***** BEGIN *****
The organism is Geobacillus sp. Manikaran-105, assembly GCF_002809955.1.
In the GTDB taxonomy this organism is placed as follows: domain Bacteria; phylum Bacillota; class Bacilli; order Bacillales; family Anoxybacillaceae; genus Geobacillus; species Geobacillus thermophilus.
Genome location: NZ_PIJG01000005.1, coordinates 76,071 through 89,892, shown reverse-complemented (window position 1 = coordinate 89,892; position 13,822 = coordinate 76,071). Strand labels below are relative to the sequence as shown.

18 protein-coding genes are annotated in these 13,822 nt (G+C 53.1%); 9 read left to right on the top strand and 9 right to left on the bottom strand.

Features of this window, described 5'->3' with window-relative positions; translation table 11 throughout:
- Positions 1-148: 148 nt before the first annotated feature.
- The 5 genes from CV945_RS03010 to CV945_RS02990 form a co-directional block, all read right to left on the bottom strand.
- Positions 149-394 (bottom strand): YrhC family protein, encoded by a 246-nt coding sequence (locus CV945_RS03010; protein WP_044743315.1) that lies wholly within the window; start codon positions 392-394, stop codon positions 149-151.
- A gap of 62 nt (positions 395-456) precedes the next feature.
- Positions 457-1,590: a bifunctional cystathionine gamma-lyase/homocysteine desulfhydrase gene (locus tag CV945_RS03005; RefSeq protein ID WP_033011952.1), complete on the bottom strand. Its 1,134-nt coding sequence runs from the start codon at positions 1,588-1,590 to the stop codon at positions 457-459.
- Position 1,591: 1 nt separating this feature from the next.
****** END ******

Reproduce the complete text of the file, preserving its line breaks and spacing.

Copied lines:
The organism is Geobacillus sp. Manikaran-105, assembly GCF_002809955.1.
In the GTDB taxonomy this organism is placed as follows: domain Bacteria; phylum Bacillota; class Bacilli; order Bacillales; family Anoxybacillaceae; genus Geobacillus; species Geobacillus thermophilus.
Genome location: NZ_PIJG01000005.1, coordinates 76,071 through 89,892, shown reverse-complemented (window position 1 = coordinate 89,892; position 13,822 = coordinate 76,071). Strand labels below are relative to the sequence as shown.

18 protein-coding genes are annotated in these 13,822 nt (G+C 53.1%); 9 read left to right on the top strand and 9 right to left on the bottom strand.

Features of this window, described 5'->3' with window-relative positions; translation table 11 throughout:
- Positions 1-148: 148 nt before the first annotated feature.
- The 5 genes from CV945_RS03010 to CV945_RS02990 form a co-directional block, all read right to left on the bottom strand.
- Positions 149-394 (bottom strand): YrhC family protein, encoded by a 246-nt coding sequence (locus CV945_RS03010; protein WP_044743315.1) that lies wholly within the window; start codon positions 392-394, stop codon positions 149-151.
- A gap of 62 nt (positions 395-456) precedes the next feature.
- Positions 457-1,590: a bifunctional cystathionine gamma-lyase/homocysteine desulfhydrase gene (locus tag CV945_RS03005; RefSeq protein ID WP_033011952.1), complete on the bottom strand. Its 1,134-nt coding sequence runs from the start codon at positions 1,588-1,590 to the stop codon at positions 457-459.
- Position 1,591: 1 nt separating this feature from the next.